Meet The Thyroid-Balancing Nut Wellness Experts Recommend Consuming Daily
If you've been watching some of your favorite wellness experts' Insta-stories, you may have noticed them popping one or two thumb-size nuts daily. The Brazil nut, a tree nut that hails from (you guessed it!) Brazil, is the new food-based supplement du jour. Unlike most nuts, it's not to be casually snacked upon—you wouldn't, for example, want to make a Brazil nut butter or use Brazil nut flour as the base for your gluten-free baked goods. This is because of its superstar component: the incredibly high quantity of selenium. The recommended dietary allowance (RDA) of selenium for adults based on the U.S. Department of Health & Human Services is a minimum of 55 micrograms per day. ustone Brazil nut contains around 90 micrograms of selenium, which is already exceeding the daily recommendation! . "As part of my daily supplement regimen, I eat two Brazil nuts every day," says Katie Lemons, the functional medicine expert behind the Twist of Lemons Instagram account and one of the first to popularize the nut as supplement. "They help regulate thyroid function, protect against skin and breast cancer (especially for those with the BRCA1 gene), can prevent mercury toxicity, and are a mood booster. Brazil nuts are safe for all population types without nut allergies. Make sure to buy the nuts in small batches and refrigerate them so they don't go rancid." To further support her daily regimen, this study found that 2 Brazil nuts per day were as effective as a supplement for adequately raising selenium levels in the body.
Why is it important to consume selenium?
Selenium is a trace element that is nutritionally essential to humans. Because it is found in our soil, growing conditions will influence concentrations of selenium in plants (and Brazil nuts). Due to this variability of levels in nature and the fact that the body does not absorb 100% of the nutrients in any given food, it is perfectly safe to eat a couple of Brazil nuts a day! Here are a few key reasons why selenium plays such an important role in the body.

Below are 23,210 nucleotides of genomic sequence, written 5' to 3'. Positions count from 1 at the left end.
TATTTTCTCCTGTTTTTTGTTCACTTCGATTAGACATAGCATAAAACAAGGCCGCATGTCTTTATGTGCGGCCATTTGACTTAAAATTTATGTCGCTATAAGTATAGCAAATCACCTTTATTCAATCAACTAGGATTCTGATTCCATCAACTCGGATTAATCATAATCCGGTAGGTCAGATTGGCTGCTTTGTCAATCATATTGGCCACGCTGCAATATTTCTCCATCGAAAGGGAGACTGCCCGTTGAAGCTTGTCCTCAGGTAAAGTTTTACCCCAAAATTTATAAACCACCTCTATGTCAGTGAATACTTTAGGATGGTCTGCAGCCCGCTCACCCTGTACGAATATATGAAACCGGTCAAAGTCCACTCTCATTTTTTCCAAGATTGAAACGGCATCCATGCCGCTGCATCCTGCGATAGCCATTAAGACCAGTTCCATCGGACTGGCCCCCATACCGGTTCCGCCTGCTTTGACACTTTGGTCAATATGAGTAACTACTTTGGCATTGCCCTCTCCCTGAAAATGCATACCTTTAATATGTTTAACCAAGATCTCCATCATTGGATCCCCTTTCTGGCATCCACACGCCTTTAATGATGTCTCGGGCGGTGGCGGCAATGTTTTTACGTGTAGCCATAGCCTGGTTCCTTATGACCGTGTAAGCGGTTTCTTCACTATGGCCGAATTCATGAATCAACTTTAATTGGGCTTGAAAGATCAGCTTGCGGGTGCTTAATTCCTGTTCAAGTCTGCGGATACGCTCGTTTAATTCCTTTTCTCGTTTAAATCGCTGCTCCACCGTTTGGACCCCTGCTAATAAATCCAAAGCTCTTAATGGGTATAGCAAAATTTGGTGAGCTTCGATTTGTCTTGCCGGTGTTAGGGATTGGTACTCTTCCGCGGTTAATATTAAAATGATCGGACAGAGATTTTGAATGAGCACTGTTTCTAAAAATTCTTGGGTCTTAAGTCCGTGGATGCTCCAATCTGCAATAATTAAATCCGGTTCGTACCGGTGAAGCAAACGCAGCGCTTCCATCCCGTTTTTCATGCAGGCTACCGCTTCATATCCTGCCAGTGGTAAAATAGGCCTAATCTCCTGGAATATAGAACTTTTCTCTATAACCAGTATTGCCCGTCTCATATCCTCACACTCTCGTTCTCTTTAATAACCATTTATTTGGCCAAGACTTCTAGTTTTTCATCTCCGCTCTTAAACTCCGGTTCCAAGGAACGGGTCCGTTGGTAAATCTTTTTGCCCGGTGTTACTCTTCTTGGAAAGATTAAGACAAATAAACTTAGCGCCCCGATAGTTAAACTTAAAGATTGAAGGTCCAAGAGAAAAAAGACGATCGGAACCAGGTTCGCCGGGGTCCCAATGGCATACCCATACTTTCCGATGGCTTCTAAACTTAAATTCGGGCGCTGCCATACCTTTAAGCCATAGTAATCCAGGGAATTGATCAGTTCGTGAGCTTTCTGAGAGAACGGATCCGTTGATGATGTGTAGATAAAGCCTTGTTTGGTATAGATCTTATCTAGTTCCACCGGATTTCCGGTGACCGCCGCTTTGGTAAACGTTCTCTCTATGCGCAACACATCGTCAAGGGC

Hormone balance (particularly thyroid regulation).
Selenium is the main component of seleno-proteins, which your body needs to make and produce thyroid hormones. If your selenium levels are low, your thyroid has to work harder to make its hormones, which is especially important given the rising rates of thyroid disorders in the western world. Meeting dietary selenium requirements will help to support optimal thyroid health and thyroid balance, whether you have a thyroid disorder or are simply trying to help optimize thyroid function. Another study showed that selenium supplementation may help improve reproductive outcomes and ease unwanted symptoms experienced by women with PCOS.
Studies have shown selenium's antioxidant function in the body may play a protective role in skin cancer and breast cancer, particularly for people genetically predisposed. "One study showed that there were fewer chromosome breaks of the BRCA1 gene," explained Katie, "and basically, if a chromosome breaks it's really bad news and a sign of decay."
Reduced mercury toxicity.
Selenium is an important chelator, meaning that it helps bind to heavy metals—particularly mercury— and excrete them from the body. The goal is to eliminate the mercury before it takes a more permanent place in fatty tissue. By keeping selenium levels adequate, the mineral can regularly help protect against heavy metal accumulation in the body, which is particularly important if you eat a lot of seafood or have silver dental fillings.
Are there other sources of selenium?
There are—selenium is naturally found in many plant and animal foods. Noteworthy options include fish like yellowfin tuna, halibut, sardines, and oysters; pork; cottage cheese; and sunflower seeds. But selenium is far the highest in Brazil nuts, which is why so many experts choose to use the nut as a daily supplement.
Can you OD on selenium?
Absolutely. Symptoms include rashes, dizziness, a metallic taste in your mouth, and more. Stick to one or two Brazil nuts daily, and skip it if you're eating a diet quite high in other selenium-rich foods. Remember that the body is always better able to utilize vitamins and minerals in the presence of whole foods, as opposed to supplements, so a diet containing a variety of selenium-rich, whole foods will best meet your body’s needs.
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Liz Moody is an author, blogger and recipe developer living in Brooklyn, New York. She graduated with a creative writing and psychology degree from The University of California, Berkeley. Moody has written two cookbooks: Healthier Together: Recipes for Two—Nourish Your Body, Nourish Your Relationships and Glow Pops: Super-Easy Superfood Recipes to Help You Look and Feel Your Best. She also hosts the Healthier Together Podcast, where she chats with notable chefs, nutritionists, and best-selling authors about their paths to success. Her work has been featured in Vogue, Glamour, Food & Wine & Women’s Health.